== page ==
- *Euroleague (2000–01): Some of the European national domestic league champions, and some of the runners-up from various national domestic leagues, played in a tournament system. The league culminated with a best of 5 playoff finals.
- *FIBA SuproLeague (2000–01): Some of the European national domestic league champions, and some of the runners-up from various national domestic leagues, played in a tournament system. The league culminated with a Final Four.
- Euroleague (2001–02 to 2015–16): The champions of the best European national domestic leagues, along with some of the other biggest teams from the most important national domestic leagues, played in a tournament system. The league culminated with a Final Four.
|Evolution of the EuroLeague logo|
Starting with the 2016–17 season, the EuroLeague is made up of 16 teams, which each play each other twice, once at home and once away, in a double round robin league regular season, each team playing 30 games.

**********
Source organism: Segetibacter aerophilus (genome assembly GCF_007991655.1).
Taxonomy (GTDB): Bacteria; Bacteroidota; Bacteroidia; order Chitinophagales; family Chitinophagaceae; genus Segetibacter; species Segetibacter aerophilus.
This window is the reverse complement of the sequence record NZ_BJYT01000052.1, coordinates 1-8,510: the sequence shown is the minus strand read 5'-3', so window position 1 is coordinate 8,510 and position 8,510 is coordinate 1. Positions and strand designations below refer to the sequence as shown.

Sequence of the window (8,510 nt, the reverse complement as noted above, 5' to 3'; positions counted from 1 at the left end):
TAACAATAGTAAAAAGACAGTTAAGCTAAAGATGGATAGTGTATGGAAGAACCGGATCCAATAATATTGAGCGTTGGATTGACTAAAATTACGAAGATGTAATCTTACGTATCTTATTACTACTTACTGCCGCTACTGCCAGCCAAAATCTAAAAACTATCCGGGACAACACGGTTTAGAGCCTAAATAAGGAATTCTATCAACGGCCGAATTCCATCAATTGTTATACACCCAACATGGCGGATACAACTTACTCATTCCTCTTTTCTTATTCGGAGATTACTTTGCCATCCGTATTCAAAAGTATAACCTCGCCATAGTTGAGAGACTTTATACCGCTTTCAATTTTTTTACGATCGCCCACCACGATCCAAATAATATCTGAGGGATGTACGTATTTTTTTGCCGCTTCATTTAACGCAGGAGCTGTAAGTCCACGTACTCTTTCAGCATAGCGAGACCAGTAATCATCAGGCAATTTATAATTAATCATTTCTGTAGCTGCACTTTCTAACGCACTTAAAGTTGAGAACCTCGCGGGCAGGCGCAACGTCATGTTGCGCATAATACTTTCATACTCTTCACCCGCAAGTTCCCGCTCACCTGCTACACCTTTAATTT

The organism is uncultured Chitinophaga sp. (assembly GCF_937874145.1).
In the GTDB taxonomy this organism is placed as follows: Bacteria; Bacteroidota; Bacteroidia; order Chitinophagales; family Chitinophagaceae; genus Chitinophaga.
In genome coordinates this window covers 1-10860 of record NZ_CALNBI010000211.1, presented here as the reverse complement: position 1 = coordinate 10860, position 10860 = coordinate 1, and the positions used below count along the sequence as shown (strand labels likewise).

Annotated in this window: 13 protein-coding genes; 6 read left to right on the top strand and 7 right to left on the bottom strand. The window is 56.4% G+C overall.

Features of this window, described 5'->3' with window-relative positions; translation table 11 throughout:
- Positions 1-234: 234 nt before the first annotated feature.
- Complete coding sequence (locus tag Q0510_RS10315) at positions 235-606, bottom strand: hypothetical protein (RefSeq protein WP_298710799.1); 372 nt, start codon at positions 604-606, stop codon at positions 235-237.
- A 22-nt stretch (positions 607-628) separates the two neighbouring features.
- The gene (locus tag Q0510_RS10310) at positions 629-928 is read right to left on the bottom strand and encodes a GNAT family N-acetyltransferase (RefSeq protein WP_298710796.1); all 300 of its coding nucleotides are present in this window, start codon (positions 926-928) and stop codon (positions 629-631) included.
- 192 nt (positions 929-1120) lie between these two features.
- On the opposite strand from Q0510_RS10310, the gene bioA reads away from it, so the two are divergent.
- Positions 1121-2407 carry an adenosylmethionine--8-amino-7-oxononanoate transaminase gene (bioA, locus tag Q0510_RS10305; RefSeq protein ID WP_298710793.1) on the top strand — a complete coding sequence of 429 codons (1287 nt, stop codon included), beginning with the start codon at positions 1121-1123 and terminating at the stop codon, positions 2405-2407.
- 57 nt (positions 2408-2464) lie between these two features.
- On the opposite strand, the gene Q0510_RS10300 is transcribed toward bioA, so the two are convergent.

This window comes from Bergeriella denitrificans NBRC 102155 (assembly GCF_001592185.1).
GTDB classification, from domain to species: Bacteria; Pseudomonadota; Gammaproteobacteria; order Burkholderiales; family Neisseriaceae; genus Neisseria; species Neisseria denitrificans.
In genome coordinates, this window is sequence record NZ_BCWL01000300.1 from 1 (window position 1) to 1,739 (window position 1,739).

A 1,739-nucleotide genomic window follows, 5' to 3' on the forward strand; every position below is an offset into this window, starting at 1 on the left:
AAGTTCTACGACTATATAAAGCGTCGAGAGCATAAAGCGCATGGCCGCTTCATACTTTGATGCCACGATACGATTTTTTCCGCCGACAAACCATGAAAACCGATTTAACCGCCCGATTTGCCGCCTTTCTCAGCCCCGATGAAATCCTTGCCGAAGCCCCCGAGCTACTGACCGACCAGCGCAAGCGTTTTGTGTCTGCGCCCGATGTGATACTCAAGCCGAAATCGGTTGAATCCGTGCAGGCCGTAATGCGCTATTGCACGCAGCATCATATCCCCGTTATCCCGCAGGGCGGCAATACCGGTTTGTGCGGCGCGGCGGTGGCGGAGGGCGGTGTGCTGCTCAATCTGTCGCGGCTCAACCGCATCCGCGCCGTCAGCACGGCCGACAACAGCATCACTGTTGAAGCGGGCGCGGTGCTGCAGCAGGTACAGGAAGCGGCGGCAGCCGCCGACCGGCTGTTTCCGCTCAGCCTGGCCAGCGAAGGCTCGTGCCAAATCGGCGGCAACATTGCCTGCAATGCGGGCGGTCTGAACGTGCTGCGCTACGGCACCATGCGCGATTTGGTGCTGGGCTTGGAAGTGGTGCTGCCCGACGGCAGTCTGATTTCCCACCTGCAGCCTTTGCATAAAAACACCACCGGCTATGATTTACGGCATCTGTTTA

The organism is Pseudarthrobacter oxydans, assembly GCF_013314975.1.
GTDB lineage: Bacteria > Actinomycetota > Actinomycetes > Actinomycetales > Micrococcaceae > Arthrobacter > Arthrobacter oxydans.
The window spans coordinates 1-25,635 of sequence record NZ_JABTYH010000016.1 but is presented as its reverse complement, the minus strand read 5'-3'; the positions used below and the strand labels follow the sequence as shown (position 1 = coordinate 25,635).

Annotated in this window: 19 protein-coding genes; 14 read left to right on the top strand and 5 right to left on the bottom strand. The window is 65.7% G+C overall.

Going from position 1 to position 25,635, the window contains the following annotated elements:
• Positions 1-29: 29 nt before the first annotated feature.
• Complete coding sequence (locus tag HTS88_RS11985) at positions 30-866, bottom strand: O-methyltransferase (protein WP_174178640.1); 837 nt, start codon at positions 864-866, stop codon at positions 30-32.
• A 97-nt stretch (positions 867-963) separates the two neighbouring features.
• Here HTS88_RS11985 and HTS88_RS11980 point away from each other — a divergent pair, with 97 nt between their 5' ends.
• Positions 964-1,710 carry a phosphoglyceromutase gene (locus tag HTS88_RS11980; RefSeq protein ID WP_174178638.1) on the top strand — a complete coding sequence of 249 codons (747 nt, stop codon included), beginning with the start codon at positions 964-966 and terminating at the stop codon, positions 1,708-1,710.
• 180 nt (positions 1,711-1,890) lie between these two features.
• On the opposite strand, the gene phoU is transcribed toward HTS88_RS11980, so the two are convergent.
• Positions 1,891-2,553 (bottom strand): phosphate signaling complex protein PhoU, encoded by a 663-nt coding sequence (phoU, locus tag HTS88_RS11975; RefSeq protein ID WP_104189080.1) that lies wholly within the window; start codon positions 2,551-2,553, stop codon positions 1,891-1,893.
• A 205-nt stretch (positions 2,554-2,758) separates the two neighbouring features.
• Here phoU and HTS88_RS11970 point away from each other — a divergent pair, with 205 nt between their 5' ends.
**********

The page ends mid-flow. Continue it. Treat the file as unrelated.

The top 8 placed teams at the end of the regular season advance to playoffs, each playing a 5 game playoff series against a single opponent. The regular season standings are used to determine which teams play each other, and in each pairing the higher placed team has home-court advantage in the series, playing 3 of the 5 games at home. The winners of each of the four playoff series advance to the Final Four, held at a predetermined site. The Final Four features two semifinals, a third place game, and the championship game, all on the same weekend.
Each team plays a maximum 37 games per season: 30 in the regular season, a maximum of 5 during the playoffs, and 2 in the Final Four.
Currently, 11 out of the 18 EuroLeague places are held by licensed clubs that have long-term licenses with Euroleague Basketball, and are members of the Shareholders Executive Board. These eleven licensed clubs are currently:
The remaining 5 EuroLeague places are held by associated clubs that have annual licences. These five associated clubs are awarded through one place going to the winner of the previous season's 2nd-tier European competition, the EuroCup, with the other four places going to a combination of European national domestic league winners and wild cards.
Previous EuroLeague formats
European national domestic league and club rankings